Smew photo
Smew by Ryan Mandelbaum (CC BY 2.0)

Tomorrow Birdorable will go to the tropics when we add a new species of tanager to Birdorable. This bright songbird has two colors in its name, and has at least 14 recognized subspecies. Can you guess this bird?

Cute Smew Gifts

2021 Bonanza Bird #1

Spotlight on the Vietnam Pheasant: An Endangered Rainforest Species

Birdorable Vietnam Pheasant

How can a year both fly by and drag on? Can we all agree that 2021 has been an interesting one? As the weeks wind down, it's time for us here at Birdorable to share a flock of new birds in quick succession. Today marks the start of our 2021 Bonanza! For the next 11 days we'll reveal a brand new Birdorable bird species each day.

And so our 13th annual Birdorable Bonanza kicks off with a critically endangered species found in Asia. Welcome the Vietnam Pheasant to the Birdorable family!

The Vietnam Pheasant is endemic to rainforest habitat in parts of Vietnam. Rare in the wild, the species is part of a cooperative breeding and reintroduction program between several different conservation organizations.

The Vietnam Pheasant joins Birdorable today as our 755th species!

Vietnam Pheasant by cuatrok77
Vietnam Pheasant by cuatrok77 (CC BY-SA 2.0)

Tomorrow we'll add a black and white species of duck to Birdorable. This Old World bird has a simple four-letter name. Can you guess the duck?

Cute Vietnam Pheasant Gifts

Bird Term: Sympatry

Sympatry in Nature: When Species Share the Same Space

Today we'd like to discuss a term that describes two related species or populations that exist in the same area: sympatry. Sympatry can refer to almost any kind of species or populations, but for this discussion we will focus on examples that include birds.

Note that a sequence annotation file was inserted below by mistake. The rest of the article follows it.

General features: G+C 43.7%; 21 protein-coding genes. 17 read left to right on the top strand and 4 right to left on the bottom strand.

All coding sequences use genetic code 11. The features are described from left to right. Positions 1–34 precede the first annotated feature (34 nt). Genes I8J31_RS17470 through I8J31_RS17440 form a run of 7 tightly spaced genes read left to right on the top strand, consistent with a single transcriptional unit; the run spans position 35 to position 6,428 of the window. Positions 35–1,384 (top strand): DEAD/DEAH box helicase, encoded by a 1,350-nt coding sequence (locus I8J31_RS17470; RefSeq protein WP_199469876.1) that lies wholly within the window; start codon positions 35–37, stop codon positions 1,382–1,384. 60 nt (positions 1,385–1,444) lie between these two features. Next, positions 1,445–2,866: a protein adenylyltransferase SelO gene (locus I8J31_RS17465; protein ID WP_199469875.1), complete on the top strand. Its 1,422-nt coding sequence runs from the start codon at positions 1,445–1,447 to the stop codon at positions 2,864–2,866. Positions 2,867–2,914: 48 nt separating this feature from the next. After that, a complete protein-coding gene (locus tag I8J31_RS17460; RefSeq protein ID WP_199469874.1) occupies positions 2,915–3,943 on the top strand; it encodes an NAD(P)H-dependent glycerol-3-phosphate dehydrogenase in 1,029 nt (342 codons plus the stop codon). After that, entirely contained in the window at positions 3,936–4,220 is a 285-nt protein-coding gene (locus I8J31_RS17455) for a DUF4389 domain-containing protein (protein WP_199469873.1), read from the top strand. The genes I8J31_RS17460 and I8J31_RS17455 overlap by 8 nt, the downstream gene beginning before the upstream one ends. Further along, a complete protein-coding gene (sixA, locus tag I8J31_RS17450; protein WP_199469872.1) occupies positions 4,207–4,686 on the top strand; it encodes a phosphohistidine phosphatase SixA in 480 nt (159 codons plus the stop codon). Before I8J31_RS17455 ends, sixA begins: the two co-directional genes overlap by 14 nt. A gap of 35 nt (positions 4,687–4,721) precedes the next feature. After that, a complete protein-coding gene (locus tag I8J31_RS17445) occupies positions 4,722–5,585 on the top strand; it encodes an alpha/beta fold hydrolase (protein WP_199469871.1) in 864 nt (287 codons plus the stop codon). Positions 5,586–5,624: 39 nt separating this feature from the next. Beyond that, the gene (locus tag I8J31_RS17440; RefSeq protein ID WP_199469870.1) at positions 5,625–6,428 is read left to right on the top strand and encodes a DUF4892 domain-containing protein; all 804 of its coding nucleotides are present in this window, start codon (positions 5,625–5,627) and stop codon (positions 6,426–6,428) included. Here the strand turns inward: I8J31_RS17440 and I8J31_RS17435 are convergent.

Species that are sympatric live in the same habitat, encounter each other frequently, and may share breeding or feeding locations. Interbreeding between species may occur.

Three species of flamingo in South America are sympatric. The Andean Flamingo, Chilean Flamingo, and James's Flamingo can all be found across a similar range and are known to share nesting sites.

Sympatric species do not necessarily share resources in this mutually beneficial way. The Great Spotted Cuckoo and its parasitic host species the Eurasian Magie are also considered to be sympatric. Cuckoos are brood parasites to their neighbors the magpies.

Sympatry is one of four terms used to describe how species (or populations) relate to each other. Species that exist in adjacent locations are parapatric. Species that are separated can be either peripatric or allopatric.

Birdorable flamingos

Cute Flamingo Gifts

2020 Bonanza Bird #32

Festive Name, Fascinating Bird: The Birdorable Christmas Shearwater

Birdorable Christmas Shearwater

Today is Christmas Day! And it’s the last day of our 2020 Birdorable Bonanza. Our final bird is the Christmas Shearwater, a species of shearwater found around tropical and subtropical islands in the Pacific Ocean, including Christmas Island.

This bird has a festive name but a rather drab appearance with an entirely dark brown body plumage.